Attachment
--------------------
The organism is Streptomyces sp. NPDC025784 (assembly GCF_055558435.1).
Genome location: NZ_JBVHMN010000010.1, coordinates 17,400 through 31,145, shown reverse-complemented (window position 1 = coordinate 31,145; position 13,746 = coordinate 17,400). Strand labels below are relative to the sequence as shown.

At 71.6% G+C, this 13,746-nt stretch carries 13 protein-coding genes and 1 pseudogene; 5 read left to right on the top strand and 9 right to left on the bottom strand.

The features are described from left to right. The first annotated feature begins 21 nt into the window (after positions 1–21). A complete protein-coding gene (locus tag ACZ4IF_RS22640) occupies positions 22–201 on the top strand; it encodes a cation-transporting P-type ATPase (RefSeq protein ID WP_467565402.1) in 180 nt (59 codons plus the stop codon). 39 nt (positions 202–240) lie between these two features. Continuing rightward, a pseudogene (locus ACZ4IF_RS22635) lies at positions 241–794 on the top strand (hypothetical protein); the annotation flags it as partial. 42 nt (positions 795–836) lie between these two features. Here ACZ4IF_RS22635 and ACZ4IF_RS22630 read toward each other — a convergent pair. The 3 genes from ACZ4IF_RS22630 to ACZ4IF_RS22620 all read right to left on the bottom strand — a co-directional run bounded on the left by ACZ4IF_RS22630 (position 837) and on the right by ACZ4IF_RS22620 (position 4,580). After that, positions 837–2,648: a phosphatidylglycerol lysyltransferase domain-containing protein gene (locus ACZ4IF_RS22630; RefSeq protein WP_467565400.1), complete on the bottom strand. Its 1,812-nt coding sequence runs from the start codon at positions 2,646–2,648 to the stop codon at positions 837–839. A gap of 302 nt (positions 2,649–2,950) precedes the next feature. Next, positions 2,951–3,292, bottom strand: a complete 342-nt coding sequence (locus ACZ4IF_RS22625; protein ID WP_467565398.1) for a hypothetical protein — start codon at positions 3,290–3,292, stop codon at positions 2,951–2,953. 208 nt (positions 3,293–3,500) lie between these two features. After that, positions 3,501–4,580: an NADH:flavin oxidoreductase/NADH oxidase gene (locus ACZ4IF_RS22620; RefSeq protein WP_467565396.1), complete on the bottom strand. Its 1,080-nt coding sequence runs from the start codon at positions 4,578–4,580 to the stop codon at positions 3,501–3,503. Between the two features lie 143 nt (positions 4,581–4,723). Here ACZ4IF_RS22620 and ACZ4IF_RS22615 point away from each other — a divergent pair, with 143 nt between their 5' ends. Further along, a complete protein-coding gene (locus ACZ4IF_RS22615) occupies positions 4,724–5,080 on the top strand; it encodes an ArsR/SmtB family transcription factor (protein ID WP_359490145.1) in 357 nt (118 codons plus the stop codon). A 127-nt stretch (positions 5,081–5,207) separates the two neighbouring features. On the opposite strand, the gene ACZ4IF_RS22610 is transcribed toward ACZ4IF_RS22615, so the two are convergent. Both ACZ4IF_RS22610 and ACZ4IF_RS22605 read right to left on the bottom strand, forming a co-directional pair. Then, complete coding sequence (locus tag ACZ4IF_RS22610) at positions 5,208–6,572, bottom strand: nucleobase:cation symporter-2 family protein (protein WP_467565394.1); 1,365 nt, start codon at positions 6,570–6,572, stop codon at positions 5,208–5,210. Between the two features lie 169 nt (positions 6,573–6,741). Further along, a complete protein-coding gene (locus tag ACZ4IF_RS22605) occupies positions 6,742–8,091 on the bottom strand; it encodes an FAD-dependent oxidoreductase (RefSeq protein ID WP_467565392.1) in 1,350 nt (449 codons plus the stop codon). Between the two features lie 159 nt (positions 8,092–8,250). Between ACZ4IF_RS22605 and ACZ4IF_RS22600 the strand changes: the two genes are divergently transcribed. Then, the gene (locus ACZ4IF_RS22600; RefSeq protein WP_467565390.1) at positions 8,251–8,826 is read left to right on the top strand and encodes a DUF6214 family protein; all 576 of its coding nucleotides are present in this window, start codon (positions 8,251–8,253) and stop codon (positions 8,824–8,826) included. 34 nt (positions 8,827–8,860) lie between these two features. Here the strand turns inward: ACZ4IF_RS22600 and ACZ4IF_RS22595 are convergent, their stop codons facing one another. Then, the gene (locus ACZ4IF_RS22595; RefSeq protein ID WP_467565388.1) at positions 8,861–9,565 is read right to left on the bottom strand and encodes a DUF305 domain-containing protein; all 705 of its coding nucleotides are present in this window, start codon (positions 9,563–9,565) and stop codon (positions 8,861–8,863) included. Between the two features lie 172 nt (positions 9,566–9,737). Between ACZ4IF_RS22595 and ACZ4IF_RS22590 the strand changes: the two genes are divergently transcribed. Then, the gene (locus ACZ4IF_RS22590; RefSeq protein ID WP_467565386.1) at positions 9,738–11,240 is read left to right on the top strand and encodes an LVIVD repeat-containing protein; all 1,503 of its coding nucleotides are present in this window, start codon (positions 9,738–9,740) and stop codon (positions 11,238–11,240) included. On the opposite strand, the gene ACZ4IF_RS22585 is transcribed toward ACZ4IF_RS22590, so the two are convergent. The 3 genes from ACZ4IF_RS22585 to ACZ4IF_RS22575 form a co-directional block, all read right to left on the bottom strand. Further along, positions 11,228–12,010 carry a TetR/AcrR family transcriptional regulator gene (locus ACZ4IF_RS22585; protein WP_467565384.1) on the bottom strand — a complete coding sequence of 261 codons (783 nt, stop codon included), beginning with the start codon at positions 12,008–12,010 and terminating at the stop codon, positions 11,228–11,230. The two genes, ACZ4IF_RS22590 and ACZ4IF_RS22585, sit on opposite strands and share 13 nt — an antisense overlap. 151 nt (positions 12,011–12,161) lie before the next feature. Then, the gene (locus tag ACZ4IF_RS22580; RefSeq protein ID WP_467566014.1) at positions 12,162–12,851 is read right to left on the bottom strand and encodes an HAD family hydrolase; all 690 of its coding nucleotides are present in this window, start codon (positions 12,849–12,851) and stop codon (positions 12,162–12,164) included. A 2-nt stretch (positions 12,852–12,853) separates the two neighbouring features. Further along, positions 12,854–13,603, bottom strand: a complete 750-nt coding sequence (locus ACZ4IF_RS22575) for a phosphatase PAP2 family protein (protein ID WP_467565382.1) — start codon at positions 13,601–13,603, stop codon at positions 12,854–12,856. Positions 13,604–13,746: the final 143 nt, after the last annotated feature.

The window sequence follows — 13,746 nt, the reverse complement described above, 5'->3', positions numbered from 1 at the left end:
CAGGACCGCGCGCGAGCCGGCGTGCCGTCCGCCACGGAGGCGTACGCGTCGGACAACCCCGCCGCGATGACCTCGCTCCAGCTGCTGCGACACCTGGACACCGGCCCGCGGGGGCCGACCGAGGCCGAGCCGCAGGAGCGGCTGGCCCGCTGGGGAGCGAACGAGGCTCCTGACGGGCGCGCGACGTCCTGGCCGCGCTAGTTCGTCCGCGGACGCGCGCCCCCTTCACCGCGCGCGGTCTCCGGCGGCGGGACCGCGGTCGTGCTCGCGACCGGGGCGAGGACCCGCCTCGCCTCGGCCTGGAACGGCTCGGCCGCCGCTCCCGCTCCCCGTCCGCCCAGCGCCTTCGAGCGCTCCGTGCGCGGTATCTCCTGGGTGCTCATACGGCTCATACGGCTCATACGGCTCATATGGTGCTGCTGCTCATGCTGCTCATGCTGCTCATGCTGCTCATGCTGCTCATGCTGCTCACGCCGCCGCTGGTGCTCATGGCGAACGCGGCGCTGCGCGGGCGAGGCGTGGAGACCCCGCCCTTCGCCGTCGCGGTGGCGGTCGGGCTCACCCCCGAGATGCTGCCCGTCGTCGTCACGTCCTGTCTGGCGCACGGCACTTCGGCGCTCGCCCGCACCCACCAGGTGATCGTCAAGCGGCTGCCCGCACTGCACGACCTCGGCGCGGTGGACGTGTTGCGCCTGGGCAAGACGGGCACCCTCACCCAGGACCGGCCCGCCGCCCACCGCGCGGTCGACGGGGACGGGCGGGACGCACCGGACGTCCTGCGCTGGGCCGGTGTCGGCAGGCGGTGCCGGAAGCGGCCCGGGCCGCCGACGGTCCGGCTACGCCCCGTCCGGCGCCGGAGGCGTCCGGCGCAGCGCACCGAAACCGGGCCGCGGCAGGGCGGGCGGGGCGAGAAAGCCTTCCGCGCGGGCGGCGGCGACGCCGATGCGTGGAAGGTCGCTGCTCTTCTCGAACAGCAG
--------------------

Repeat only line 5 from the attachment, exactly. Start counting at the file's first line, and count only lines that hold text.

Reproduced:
The window sequence follows — 13,746 nt, the reverse complement described above, 5'->3', positions numbered from 1 at the left end: